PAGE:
On a quiet residential street in the Yorkshire Woods neighborhood of Newark, a green street sign bears the name Matthew Flocco Drive.
“I’ve had people ask who Matthew Flocco was, and it’s always, quite frankly, an honor to answer that question,” said Mayor Jerry Clifton, who helped get the road renamed in 2003. “The buzzword after 9/11 was ‘never forget,’ and I think this is part of not forgetting.”
Navy Aerographer’s Mate 2nd Class Matthew Flocco was serving in the weather office at the Pentagon on Sept. 11, 2001, when terrorists flew American Airlines Flight 77 into the building. Just 21 years old, Flocco was one of 184 people killed at the Pentagon and the only Newarker to die in the 9/11 attacks.
A resident of Brookside, Flocco graduated from Newark High School in 1998. He played on local Little League and American Legion baseball teams and later won a state championship as a pitcher for the Yellowjackets.
‘”He was the kind of guy who comes along once in a lifetime,” friend and teammate Phil Guest told the Newark Post shortly after Flocco’s death. “He was the most gentle, deep person I ever met – there wasn’t a mean bone in his whole body.”
Flocco decided to join the Navy when, as a senior at Newark High, he passed by a local recruiting center and walked in on a lark.
“He said the more he listened to the recruiter, the more he wanted to go,” his mother, Sheila, told the Washington Post in 2001.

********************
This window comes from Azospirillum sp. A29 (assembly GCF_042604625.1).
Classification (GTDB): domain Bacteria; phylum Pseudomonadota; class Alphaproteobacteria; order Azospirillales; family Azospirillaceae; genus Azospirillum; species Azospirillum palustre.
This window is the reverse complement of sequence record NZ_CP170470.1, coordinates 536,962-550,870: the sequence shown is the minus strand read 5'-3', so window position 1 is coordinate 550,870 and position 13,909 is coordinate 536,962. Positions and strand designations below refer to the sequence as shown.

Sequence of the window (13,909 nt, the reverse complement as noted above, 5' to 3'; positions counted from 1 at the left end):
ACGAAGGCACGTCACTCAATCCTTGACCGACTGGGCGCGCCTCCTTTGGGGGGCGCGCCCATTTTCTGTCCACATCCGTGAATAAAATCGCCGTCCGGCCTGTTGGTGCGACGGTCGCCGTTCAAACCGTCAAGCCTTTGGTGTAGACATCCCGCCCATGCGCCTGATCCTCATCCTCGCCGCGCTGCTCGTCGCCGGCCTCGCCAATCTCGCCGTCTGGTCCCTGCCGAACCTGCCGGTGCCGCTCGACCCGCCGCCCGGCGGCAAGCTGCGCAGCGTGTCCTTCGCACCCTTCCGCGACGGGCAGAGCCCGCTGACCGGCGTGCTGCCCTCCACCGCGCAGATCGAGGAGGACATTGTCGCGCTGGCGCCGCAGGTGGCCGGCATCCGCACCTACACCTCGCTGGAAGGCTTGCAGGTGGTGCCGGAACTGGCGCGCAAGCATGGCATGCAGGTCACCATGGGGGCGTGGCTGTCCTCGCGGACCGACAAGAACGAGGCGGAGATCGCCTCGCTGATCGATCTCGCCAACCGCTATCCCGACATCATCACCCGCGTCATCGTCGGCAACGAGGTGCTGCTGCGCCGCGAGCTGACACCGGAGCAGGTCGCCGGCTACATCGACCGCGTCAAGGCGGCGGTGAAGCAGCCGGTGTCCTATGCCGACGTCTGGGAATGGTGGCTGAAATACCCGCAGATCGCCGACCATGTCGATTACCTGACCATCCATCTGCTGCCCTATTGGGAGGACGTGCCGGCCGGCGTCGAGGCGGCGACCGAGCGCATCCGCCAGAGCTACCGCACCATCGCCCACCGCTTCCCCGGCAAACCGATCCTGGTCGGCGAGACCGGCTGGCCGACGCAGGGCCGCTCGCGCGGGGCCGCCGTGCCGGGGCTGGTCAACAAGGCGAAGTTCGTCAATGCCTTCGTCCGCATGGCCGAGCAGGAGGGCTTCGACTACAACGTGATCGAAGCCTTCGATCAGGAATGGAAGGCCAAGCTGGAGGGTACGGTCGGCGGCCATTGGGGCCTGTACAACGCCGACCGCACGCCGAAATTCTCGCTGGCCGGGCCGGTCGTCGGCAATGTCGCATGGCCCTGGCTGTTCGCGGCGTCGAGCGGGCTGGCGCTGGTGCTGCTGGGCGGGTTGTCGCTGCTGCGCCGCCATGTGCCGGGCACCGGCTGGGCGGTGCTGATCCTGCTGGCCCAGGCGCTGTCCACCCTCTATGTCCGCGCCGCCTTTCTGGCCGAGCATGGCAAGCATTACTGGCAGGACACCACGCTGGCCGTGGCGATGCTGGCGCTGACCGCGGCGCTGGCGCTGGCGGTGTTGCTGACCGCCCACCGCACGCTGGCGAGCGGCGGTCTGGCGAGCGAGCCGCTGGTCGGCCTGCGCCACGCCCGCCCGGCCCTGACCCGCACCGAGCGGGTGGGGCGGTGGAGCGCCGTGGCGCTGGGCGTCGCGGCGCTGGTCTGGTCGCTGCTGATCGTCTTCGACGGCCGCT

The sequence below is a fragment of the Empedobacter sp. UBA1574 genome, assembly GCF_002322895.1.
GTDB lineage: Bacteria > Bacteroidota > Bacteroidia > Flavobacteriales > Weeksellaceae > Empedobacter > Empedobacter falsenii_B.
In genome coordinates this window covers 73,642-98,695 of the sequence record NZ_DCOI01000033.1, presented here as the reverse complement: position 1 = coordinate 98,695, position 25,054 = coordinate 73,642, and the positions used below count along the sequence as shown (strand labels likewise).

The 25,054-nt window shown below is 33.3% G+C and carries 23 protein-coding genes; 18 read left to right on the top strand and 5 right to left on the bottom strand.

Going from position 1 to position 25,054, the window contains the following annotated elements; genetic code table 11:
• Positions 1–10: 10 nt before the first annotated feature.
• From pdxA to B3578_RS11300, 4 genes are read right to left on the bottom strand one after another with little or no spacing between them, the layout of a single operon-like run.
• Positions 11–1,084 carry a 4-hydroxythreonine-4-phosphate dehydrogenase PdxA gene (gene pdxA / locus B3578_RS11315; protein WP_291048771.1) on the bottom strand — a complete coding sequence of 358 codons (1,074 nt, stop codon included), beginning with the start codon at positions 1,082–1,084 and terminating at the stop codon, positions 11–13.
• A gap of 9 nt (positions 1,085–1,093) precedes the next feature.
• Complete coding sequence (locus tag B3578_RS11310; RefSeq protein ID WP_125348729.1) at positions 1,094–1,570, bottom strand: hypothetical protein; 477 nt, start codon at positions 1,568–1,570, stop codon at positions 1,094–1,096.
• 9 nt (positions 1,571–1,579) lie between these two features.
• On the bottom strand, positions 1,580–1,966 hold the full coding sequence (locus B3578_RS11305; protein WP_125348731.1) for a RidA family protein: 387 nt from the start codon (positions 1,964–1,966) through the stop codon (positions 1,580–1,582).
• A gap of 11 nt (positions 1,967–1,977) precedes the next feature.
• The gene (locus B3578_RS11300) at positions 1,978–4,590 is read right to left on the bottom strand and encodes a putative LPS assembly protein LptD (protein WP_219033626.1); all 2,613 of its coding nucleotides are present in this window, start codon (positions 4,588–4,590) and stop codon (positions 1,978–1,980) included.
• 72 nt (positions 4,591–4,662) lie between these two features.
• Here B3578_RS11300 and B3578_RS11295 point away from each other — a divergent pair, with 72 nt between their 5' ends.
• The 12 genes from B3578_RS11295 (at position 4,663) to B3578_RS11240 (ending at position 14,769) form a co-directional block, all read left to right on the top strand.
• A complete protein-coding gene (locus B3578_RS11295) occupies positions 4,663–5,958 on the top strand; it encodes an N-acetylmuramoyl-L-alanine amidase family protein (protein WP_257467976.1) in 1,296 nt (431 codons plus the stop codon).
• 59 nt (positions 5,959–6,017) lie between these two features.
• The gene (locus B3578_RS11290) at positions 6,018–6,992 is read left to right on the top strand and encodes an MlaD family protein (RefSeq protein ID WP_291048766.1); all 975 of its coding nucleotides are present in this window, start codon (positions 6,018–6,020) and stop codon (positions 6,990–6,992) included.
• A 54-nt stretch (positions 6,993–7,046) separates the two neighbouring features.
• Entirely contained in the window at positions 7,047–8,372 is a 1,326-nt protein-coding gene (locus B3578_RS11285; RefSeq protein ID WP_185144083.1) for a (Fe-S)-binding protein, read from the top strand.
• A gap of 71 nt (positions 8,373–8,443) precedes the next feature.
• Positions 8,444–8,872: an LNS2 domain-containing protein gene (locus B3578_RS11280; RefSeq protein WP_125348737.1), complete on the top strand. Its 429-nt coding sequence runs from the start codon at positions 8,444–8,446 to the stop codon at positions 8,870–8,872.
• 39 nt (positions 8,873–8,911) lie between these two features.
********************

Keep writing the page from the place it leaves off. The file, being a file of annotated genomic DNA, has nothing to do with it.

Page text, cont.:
Newark High established an annual scholarship in Flocco’s name.
“There are certain kids when you coach, they contribute everything they can, and others who contribute a little bit. Matt was a main contributor,” his coach, Curtis Bedford, said at the time. “He was quiet, but when he said something, you listened. And he was funny – probably funnier than most people gave him credit for.”
In the months after the attack, Flocco’s father, Michael, drew national attention when he spent nearly a year helping to rebuild the Pentagon. A sheet metal worker by trade, he arranged with his union to be temporarily transferred to the Washington, D.C., area.
Two years after Flocco’s death, city council approved Clifton’s proposal to honor the fallen sailor by dubbing an unnamed street as Matthew Flocco Drive.
On May 17, 2003, nearly 200 people gathered in Yorkshire Woods as friends and family members shared stories and Michael and Sheila Flocco unveiled the street sign.
“Long after we’re gone, people here will thank God for people like Matthew, people who love to serve,” Sen. Tom Carper said during the ceremony.
Afterward, Michael and Sheila described in an open letter to the community how meaningful the ceremony was.
“We are sure Matthew would have been pleased to see how he is remembered in our state. He made the ultimate sacrifice for our country, and we know with the street being named for him and also the ball field at Newark National [Little League], that what he did for all of us will never be forgotten,” they wrote.